My sleep has come back slowly. One of the few MDs I’ve worked with who has been helpful has a specialty in sleep medicine. When I met him I was lucky if I slept one hour a night and I didn’t tolerate anything (supplement or psych drug wise) to help support sleep…he assured me that what he called my “sleep architecture” would come back…(he also is familiar with the sort of iatrogenic brain injury we get from the psych meds) … in any case his words stay with me even now and I have a palpable sense of my body reconstructing my sleep architecture over time…now I can take a few supplement supports and herbs as well…but time, also, really continues to matter. I went from 0-2 hours a night (a few years of that) to 2-4 hours a night (a couple of years) and now I’m at 4-6 hours and occasionally sleep 7 or 8 hours…it’s been a trip! I continue to heal. … [click on title for the rest of the post]
Karen Emslie at Aeon Magazine explores why broken sleep is a golden time for creativity. I’ve discovered for myself the truth of this. It’s been a lovely mysterious part of my healing journey. The loveliness of night. We’re primed to distrust and fear sleeplessness and yet once I let myself go into those wakeful times I found access to part of my consciousness that I would not have otherwise found. This is yet another way we need to forget what we’ve been told. And in so doing shed some of our fear. I’ve experimented further with these wakeful hours in the middle of the night and now I often spend 2 to 4 hours in the middle of the night meditating or writing. On occasion I also do gentle yoga. I do whatever my creative guide suggests I need and it’s been a lovely part of my healing experience. Lately the time is used mostly for deep contemplation and meditation. It is a very special time that I very much love to have in my life. I no longer stress not sleeping but go with what it is my body leads me to do. … [click on title for the rest of the post]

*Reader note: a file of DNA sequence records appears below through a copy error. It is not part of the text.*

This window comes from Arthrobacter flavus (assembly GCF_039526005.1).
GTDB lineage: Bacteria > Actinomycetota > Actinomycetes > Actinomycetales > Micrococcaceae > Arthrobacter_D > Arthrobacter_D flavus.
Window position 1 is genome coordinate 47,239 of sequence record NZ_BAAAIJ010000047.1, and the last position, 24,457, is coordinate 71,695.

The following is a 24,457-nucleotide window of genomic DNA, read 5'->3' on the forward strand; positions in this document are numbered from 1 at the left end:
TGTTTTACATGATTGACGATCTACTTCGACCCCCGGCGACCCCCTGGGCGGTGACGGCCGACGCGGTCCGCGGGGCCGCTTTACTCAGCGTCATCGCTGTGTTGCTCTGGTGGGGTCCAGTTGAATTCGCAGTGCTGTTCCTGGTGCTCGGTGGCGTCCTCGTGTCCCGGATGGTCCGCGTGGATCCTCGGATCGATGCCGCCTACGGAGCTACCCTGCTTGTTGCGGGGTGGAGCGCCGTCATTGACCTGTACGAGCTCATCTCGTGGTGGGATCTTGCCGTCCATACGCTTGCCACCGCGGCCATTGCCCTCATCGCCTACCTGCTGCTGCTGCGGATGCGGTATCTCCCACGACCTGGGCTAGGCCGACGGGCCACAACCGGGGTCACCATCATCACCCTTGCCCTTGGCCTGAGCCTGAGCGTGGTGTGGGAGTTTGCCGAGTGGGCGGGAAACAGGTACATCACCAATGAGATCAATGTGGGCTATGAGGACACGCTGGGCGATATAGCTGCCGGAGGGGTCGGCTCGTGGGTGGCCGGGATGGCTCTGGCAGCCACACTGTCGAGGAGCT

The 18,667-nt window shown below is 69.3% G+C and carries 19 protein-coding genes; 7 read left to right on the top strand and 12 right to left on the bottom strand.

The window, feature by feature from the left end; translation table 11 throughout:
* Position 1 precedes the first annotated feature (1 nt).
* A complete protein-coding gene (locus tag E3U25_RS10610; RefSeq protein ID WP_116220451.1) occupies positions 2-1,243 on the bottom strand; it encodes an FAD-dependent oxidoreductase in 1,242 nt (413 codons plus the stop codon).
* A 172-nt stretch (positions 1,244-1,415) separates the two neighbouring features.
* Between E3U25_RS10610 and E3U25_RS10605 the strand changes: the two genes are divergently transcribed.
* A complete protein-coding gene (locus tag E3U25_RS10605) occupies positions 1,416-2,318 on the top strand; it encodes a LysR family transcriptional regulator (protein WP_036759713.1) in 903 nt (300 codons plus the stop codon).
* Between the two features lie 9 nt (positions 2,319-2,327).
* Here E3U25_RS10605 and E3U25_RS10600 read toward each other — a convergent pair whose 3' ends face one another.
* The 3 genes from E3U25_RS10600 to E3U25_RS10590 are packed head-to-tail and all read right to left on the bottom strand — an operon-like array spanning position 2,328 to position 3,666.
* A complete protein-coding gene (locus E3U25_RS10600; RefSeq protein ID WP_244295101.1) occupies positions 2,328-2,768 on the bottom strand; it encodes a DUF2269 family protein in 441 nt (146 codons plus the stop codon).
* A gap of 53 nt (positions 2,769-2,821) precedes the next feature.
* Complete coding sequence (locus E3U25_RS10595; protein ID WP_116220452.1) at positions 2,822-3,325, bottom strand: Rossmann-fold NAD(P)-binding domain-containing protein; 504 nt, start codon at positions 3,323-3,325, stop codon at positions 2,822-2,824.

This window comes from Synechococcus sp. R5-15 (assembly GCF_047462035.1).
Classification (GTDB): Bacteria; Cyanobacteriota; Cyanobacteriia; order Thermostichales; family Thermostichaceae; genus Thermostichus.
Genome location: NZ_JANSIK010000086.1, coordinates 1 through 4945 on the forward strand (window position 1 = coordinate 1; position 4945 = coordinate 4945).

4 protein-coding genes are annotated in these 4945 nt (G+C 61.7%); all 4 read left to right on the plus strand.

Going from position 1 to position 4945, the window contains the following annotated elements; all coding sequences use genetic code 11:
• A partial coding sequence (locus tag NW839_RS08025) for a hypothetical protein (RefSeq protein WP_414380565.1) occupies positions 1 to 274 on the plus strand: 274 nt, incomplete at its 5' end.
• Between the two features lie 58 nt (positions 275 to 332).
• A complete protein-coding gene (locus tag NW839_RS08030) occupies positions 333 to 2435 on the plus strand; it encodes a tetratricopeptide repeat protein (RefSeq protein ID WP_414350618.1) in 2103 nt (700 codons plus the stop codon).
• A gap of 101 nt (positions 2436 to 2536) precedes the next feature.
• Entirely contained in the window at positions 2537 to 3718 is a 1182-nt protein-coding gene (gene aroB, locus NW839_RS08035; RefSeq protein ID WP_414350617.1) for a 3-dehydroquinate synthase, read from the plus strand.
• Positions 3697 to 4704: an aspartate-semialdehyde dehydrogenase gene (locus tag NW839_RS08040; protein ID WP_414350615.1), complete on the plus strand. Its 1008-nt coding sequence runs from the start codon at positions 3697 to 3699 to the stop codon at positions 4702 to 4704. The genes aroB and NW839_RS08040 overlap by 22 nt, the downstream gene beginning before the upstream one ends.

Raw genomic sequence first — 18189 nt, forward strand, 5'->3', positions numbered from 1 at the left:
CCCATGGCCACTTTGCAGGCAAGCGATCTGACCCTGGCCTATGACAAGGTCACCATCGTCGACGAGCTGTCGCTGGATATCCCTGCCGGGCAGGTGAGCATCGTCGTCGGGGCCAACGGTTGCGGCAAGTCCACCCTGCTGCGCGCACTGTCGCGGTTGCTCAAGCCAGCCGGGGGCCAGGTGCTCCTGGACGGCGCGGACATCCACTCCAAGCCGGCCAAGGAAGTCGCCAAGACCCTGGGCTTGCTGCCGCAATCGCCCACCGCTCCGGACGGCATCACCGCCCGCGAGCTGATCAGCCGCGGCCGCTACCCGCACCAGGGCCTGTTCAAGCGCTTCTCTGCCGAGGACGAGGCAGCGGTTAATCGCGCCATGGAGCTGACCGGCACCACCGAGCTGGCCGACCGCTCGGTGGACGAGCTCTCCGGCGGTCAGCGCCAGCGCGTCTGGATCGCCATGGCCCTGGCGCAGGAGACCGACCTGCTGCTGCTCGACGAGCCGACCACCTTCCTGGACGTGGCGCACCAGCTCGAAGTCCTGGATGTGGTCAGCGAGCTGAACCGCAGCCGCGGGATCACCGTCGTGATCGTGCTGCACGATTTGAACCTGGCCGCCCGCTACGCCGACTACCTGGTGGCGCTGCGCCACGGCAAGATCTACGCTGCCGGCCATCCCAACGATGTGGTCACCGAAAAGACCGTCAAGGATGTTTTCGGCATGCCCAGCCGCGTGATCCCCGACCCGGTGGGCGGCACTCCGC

Difficulty falling asleep or staying asleep is a very common complaint. Mindfulness can help but one must first radically revision the nature of the problem.
People tend to get into a negative feedback loop with insomnia: Not getting to sleep leads to worry, leads to further difficulty sleeping, leads to more worry, leads to…. What to do? One possibility is to start thinking about the night in a different way. This is a conceptual reframing, a profoundly different paradigm regarding the issue of sleep. … [click on title for the rest of the post]
I posted these tracks for download in a long post on methods to deal with insomnia: Help for insomnia (and psych drug withdrawal triggered sleeplessness).
Since they were buried at the bottom of that post I wanted to give better access to them because they’re really very helpful to me and I know they’ve been helpful to a lot of other folks in withdrawal too. I have no doubt many people with normal stress and anxiety will find them lovely and helpful too. … [click on title to read the rest]
Perhaps one of the hardest parts of severe withdrawal syndrome and often a part of just about any and all withdrawal from psychiatric drugs is the insomnia most people face at one time or another. It can be so severe as to be quite dangerous. Learning to soothe and ease the body back into sleep or at the very least rest becomes an issue of survival.
All the below suggestions may be helpful to anyone dealing with insomnia from any source as well. … [click on title to read the rest]
We have been told over and over that the eight-hour sleep is ideal. But in many cases, our bodies have been telling us something else. Since our collective memory has been erased, anxiety about nighttime wakefulness has kept us up even longer, and our eight-hour sleep mandate may have made us more prone to stress. … [click on link for the rest of the post]
The most troubling consequence of chronic sleeping pill is an apparent reduction in lifespan in chronic sleeping pills users relative to those reporting equivalent insomnia who did not take sleeping pills.